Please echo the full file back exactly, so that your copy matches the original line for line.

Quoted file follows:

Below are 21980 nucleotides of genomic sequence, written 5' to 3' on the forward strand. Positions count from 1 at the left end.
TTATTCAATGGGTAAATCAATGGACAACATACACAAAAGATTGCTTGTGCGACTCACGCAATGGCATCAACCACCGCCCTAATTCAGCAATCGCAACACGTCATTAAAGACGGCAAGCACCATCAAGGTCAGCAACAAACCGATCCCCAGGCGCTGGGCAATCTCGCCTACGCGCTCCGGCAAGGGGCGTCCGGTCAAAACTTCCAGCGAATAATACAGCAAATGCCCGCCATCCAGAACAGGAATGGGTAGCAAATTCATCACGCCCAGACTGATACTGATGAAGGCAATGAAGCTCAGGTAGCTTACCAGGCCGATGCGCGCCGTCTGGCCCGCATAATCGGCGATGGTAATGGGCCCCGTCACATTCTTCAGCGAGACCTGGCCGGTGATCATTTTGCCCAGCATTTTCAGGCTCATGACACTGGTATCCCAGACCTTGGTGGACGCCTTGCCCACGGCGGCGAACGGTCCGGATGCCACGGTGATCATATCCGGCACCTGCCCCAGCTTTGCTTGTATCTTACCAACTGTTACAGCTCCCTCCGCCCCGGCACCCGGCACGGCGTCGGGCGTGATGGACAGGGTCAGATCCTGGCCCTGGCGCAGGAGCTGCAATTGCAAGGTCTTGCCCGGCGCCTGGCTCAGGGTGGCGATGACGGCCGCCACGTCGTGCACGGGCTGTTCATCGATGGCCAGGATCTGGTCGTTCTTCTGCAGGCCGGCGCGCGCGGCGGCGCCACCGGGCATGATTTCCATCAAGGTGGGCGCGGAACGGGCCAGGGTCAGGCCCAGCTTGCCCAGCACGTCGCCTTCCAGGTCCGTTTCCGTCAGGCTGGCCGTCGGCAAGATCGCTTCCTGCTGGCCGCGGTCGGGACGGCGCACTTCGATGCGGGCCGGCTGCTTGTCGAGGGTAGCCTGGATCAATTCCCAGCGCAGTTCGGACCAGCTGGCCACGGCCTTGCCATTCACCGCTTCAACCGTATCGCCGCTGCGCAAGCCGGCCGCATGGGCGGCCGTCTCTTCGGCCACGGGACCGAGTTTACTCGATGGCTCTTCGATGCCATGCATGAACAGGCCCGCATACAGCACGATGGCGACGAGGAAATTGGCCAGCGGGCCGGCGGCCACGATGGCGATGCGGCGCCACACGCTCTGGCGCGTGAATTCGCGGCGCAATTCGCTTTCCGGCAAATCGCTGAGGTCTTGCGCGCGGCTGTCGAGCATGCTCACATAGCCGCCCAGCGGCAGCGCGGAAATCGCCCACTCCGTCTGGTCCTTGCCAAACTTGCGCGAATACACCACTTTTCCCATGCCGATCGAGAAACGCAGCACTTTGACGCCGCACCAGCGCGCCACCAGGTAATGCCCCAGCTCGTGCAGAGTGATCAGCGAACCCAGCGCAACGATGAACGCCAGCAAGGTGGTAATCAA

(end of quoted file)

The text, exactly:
Below are 21980 nucleotides of genomic sequence, written 5' to 3' on the forward strand. Positions count from 1 at the left end.
TTATTCAATGGGTAAATCAATGGACAACATACACAAAAGATTGCTTGTGCGACTCACGCAATGGCATCAACCACCGCCCTAATTCAGCAATCGCAACACGTCATTAAAGACGGCAAGCACCATCAAGGTCAGCAACAAACCGATCCCCAGGCGCTGGGCAATCTCGCCTACGCGCTCCGGCAAGGGGCGTCCGGTCAAAACTTCCAGCGAATAATACAGCAAATGCCCGCCATCCAGAACAGGAATGGGTAGCAAATTCATCACGCCCAGACTGATACTGATGAAGGCAATGAAGCTCAGGTAGCTTACCAGGCCGATGCGCGCCGTCTGGCCCGCATAATCGGCGATGGTAATGGGCCCCGTCACATTCTTCAGCGAGACCTGGCCGGTGATCATTTTGCCCAGCATTTTCAGGCTCATGACACTGGTATCCCAGACCTTGGTGGACGCCTTGCCCACGGCGGCGAACGGTCCGGATGCCACGGTGATCATATCCGGCACCTGCCCCAGCTTTGCTTGTATCTTACCAACTGTTACAGCTCCCTCCGCCCCGGCACCCGGCACGGCGTCGGGCGTGATGGACAGGGTCAGATCCTGGCCCTGGCGCAGGAGCTGCAATTGCAAGGTCTTGCCCGGCGCCTGGCTCAGGGTGGCGATGACGGCCGCCACGTCGTGCACGGGCTGTTCATCGATGGCCAGGATCTGGTCGTTCTTCTGCAGGCCGGCGCGCGCGGCGGCGCCACCGGGCATGATTTCCATCAAGGTGGGCGCGGAACGGGCCAGGGTCAGGCCCAGCTTGCCCAGCACGTCGCCTTCCAGGTCCGTTTCCGTCAGGCTGGCCGTCGGCAAGATCGCTTCCTGCTGGCCGCGGTCGGGACGGCGCACTTCGATGCGGGCCGGCTGCTTGTCGAGGGTAGCCTGGATCAATTCCCAGCGCAGTTCGGACCAGCTGGCCACGGCCTTGCCATTCACCGCTTCAACCGTATCGCCGCTGCGCAAGCCGGCCGCATGGGCGGCCGTCTCTTCGGCCACGGGACCGAGTTTACTCGATGGCTCTTCGATGCCATGCATGAACAGGCCCGCATACAGCACGATGGCGACGAGGAAATTGGCCAGCGGGCCGGCGGCCACGATGGCGATGCGGCGCCACACGCTCTGGCGCGTGAATTCGCGGCGCAATTCGCTTTCCGGCAAATCGCTGAGGTCTTGCGCGCGGCTGTCGAGCATGCTCACATAGCCGCCCAGCGGCAGCGCGGAAATCGCCCACTCCGTCTGGTCCTTGCCAAACTTGCGCGAATACACCACTTTTCCCATGCCGATCGAGAAACGCAGCACTTTGACGCCGCACCAGCGCGCCACCAGGTAATGCCCCAGCTCGTGCAGAGTGATCAGCGAACCCAGCGCAACGATGAACGCCAGCAAGGTGGTAATCAA